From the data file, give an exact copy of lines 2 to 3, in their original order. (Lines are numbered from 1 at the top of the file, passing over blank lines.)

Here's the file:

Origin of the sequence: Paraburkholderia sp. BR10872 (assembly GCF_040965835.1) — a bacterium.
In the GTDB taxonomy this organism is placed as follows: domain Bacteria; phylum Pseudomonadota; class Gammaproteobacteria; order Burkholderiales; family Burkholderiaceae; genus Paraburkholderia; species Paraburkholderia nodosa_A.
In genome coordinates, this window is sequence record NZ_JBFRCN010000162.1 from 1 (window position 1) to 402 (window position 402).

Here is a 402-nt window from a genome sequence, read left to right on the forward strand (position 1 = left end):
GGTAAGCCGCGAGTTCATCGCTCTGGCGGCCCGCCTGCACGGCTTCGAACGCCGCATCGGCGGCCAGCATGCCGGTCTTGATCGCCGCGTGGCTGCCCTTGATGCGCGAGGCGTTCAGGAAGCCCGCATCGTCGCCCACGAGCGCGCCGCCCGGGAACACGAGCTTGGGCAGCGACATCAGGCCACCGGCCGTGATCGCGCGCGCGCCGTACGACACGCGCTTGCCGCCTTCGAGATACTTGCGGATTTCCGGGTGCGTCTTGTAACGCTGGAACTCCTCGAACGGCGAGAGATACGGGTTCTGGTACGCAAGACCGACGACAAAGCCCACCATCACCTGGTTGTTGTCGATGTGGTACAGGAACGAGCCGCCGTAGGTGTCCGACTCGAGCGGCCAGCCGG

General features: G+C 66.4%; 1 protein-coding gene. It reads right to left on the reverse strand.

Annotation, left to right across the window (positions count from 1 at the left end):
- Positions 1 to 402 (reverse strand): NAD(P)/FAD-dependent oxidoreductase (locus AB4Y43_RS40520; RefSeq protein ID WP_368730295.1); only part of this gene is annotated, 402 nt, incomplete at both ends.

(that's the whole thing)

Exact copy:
In the GTDB taxonomy this organism is placed as follows: domain Bacteria; phylum Pseudomonadota; class Gammaproteobacteria; order Burkholderiales; family Burkholderiaceae; genus Paraburkholderia; species Paraburkholderia nodosa_A.
In genome coordinates, this window is sequence record NZ_JBFRCN010000162.1 from 1 (window position 1) to 402 (window position 402).